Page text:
Bolivia’s independence did very little to improve the life of Bolivia’s majority in this respect. Until the Revolution of 1952, indigenous people practically had no rights or power to speak of. Many were ruthlessly exploited by the powerful classes, as Eduardo Galeano points out, speaking of the plight of the Bolivian pongo. Before the revolution, he explains: ‘the pongo slept beside the dog, ate the leftovers of his dinner, and knelt when speaking to anyone with white skin’.

Some might say that racism in Bolivia isn’t comparable to that experienced by slaves in Southern USA or apartheid South Africa, but it is hard to deny that its wounds have cut deep into Bolivian society.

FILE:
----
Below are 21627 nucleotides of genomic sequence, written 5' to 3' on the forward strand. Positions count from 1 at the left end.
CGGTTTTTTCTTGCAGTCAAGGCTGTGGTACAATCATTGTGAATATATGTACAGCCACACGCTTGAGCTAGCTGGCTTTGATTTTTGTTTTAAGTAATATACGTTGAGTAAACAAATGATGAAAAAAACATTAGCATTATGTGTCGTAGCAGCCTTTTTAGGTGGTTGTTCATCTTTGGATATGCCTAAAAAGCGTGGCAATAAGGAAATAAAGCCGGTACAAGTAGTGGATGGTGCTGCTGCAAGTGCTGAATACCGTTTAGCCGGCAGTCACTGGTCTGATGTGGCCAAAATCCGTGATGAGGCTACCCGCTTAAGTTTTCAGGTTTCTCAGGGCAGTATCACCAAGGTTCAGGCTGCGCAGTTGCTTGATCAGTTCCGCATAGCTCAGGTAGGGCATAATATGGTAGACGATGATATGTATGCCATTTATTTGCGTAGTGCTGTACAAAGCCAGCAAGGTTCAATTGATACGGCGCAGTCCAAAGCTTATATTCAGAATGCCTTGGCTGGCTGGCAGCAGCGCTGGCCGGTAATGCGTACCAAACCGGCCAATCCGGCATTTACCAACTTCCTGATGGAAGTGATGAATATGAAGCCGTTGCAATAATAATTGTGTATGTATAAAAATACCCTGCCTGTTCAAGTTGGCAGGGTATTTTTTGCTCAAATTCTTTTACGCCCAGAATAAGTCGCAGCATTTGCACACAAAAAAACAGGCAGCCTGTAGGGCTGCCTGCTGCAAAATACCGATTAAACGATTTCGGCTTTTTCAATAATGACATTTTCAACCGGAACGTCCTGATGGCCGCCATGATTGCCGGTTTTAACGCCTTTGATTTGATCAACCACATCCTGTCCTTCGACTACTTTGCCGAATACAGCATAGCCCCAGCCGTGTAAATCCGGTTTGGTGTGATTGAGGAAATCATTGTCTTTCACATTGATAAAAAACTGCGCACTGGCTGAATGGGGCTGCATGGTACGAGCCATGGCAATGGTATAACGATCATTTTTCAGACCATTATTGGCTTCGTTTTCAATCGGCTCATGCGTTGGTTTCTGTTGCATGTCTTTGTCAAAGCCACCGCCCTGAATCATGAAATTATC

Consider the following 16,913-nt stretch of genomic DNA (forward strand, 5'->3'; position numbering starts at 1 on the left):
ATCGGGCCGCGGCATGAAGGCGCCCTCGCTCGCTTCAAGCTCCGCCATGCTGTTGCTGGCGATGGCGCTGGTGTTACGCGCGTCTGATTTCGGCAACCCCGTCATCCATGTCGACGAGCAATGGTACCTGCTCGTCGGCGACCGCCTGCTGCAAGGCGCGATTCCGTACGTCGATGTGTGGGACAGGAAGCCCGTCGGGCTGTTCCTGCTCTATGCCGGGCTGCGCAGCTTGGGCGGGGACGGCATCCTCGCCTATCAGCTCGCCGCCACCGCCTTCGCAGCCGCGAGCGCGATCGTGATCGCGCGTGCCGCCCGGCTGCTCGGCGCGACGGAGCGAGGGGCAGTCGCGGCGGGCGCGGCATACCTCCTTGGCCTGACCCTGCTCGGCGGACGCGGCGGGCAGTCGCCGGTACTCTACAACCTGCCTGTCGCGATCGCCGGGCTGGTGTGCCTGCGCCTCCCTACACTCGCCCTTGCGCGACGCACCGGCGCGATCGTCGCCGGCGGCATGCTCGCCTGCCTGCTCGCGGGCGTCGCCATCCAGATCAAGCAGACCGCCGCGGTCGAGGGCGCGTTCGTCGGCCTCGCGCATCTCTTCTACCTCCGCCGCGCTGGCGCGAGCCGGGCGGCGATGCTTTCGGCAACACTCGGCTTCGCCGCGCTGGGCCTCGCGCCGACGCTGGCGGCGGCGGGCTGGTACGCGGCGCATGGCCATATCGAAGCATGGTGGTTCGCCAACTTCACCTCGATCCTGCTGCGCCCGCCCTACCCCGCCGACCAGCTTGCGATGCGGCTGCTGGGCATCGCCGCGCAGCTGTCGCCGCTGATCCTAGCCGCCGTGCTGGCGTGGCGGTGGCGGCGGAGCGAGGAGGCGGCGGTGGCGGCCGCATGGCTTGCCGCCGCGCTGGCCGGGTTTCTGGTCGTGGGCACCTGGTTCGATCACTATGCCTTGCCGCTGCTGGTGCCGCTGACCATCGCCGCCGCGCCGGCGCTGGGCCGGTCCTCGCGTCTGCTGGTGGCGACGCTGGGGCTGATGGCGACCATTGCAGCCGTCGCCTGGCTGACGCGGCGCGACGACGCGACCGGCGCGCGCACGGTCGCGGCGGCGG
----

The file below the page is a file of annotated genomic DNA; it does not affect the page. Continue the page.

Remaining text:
Carlos Marcusaya, an indigenista catarista, told me in a recent interview, that in Bolivia ‘blanco used to be a synonym for rich’. And indeed, nowhere more so than in Latin America has racism so clearly had an economic slant. Galeano argues that, worse still, ‘the Indians were victims of their own wealth.’ Racism suited the Criollo upper classes, allowing them to both take the natural wealth of the native people and exploit them for labour.

In a society historically founded on racism, the election of President Evo Morales in 2005 came as shock to many. People expected Morales to help write a new story of race and power in Bolivia.